BASEBALL—CLEVELAND'S voluble FRANK LANE, singularly quiet as Indians prepared for American League opener Tuesday, suddenly set tongues to wagging again when he traded home run slugger Rocky Colavito to Detroit for Harvey Kuenn, who led batters with .353 last year, then swapped Pitcher Herb Score to White Sox for undistinguished righthander Barry Latman.
National League's first week bubbled with good pitching, abrupt resignation of Philadelphia's Eddie Sawyer, king-sized blast by St. Louis General Manager Bing Devine. San Francisco's Sam Jones (see page 16) opened Giants' spanking new Candlestick Park with 3-hit 3-1 win over Cardinals, three days later set down Chicago with one hit, won 6-1. Sawyer, after morosely watching Phillies lose opener, blithely announced he "simply didn't want to manage," turned his troubles over to Gene Mauch, 34-year-old Minneapolis manager. Devine, "disgusted, embarrassed and just plain mad" when St. Louis lost third straight, angrily warned "there could be player changes," but, in true baseball tradition, gave Manager Solly Hemus vote of confidence.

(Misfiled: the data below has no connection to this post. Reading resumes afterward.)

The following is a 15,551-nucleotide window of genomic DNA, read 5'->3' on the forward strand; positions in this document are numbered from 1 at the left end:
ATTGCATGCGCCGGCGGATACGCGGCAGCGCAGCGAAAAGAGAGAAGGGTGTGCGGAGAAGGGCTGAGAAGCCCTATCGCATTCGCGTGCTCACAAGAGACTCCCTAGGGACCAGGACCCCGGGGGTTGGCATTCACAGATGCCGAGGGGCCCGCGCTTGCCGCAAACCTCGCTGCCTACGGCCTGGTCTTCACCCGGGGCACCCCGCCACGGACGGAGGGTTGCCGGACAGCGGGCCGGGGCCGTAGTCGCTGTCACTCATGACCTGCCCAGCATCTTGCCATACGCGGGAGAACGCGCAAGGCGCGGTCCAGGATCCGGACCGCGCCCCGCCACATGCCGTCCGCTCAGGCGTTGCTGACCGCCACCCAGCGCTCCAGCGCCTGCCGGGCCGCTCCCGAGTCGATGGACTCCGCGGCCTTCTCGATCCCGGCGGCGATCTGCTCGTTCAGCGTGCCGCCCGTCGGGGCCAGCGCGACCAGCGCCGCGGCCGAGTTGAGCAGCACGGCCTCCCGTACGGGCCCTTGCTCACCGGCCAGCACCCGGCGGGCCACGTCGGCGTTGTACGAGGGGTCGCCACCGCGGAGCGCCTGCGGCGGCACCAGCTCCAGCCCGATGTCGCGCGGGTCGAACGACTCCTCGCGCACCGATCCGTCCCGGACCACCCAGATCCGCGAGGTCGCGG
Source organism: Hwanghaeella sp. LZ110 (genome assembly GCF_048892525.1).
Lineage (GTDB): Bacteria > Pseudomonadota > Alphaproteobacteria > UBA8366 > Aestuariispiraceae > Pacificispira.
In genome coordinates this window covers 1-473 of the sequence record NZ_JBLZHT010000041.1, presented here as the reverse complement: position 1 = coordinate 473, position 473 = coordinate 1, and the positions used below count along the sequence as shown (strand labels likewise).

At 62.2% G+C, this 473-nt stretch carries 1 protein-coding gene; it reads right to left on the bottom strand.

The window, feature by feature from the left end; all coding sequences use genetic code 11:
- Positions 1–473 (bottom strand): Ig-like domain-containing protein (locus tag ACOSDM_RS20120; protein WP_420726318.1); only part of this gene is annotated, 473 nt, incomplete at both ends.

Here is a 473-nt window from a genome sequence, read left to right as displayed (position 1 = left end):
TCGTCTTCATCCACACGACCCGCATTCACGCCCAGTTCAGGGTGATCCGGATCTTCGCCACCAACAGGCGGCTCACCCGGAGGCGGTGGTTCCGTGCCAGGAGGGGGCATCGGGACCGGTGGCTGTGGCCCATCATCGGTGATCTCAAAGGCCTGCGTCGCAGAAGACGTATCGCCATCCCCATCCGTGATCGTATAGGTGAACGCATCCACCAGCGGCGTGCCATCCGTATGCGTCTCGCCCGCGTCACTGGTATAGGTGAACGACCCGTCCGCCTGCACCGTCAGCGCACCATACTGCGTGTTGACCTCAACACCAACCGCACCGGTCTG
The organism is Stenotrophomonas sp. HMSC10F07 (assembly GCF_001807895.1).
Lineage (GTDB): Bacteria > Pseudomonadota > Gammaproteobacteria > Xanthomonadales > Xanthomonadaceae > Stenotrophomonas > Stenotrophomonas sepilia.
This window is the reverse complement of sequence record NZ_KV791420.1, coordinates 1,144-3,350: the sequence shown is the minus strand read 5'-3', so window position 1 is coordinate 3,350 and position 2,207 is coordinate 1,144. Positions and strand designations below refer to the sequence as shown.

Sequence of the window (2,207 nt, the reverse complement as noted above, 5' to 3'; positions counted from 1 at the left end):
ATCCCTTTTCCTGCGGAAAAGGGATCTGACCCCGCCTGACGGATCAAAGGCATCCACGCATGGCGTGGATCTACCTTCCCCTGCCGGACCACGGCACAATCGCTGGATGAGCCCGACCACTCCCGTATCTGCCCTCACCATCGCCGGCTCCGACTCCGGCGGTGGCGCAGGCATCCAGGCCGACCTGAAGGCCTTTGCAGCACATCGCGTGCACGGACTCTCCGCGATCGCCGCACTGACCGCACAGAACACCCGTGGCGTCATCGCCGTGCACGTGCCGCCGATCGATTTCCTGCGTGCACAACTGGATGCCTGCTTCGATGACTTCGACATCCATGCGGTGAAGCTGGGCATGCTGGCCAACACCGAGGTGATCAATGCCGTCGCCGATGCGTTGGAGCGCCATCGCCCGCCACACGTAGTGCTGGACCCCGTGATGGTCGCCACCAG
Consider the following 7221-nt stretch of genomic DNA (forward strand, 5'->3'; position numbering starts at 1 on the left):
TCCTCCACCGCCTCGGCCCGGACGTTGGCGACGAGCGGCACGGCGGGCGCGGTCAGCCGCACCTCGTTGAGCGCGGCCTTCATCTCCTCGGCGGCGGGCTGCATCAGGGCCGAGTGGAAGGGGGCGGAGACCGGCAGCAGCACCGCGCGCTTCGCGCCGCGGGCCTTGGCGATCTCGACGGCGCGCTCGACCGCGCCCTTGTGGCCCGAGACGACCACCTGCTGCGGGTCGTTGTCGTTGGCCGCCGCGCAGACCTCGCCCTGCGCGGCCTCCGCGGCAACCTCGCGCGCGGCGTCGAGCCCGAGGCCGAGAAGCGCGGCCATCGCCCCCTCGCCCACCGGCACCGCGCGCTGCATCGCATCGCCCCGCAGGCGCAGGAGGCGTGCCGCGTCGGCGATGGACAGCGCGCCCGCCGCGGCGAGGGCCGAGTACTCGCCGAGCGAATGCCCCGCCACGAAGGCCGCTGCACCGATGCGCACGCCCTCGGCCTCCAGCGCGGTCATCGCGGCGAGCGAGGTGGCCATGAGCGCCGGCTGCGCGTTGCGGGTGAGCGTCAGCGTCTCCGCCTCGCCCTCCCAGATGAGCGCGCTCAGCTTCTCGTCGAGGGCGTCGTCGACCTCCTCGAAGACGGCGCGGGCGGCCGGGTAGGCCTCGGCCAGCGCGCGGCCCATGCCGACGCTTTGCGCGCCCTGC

BASKETBALL—CINCINNATI ROYALS, who toiled restlessly, but hopefully, in Western Division cellar while waiting for Oscar Robertson to become eligible for pros, gleefully plucked the Big O, college basketball's lushest plum, as their No. 1 choice in NBA draft at New York. Minneapolis picked West Virginia's deft Jerry West while New York Knicks took California's Darrall Imhoff. Other first round selections: Louisiana Tech's Jackie Moreland by Detroit; North Carolina's Lee Shaffer by Syracuse; Providence's Len Wilkens by St. Louis; Maryland's Al Bunge by Philadelphia; NYU's Tom Sanders by Boston.
BOATING—MOPPIE, skippered by Owner Dick Bertram, Miami, 185-mile Nassau- Miami powerboat race in record 8 hours (see page 12).
John Fairbanks and PETER KNIGHT, Dartmouth, 218-mile canoe race down Connecticut River, from Hanover, N.H. to Old Saybrook, Conn., in 33:50.
Harvard Lightweights, over Navy, by 1 length in 6:48.8, for 20th straight, Cambridge, Mass.
BOWLING—ED LUBANSKI and BOB KWOLEK, Detroit, 3-game total of 1,582 (including 300 by Lubanski in final game), for new world record, Detroit All-Star Doubles Classic.
BOXING—PONE KINGPETCH, 24-year-old Thailander, inspired by wailing flutes and clanging gongs, expertly evaded little Pascual Perez's bullish rushes, effectively poked away with longer left jab to win 15-round split decision and world flyweight title before 30,000 at Bangkok.
Alex Miteff, 6-round TKO over Don Warner, heavyweights, Atlantic City.
Sugar Hart, 5-round TKO over Rocky Ka-lingo, welterweights, Chicago.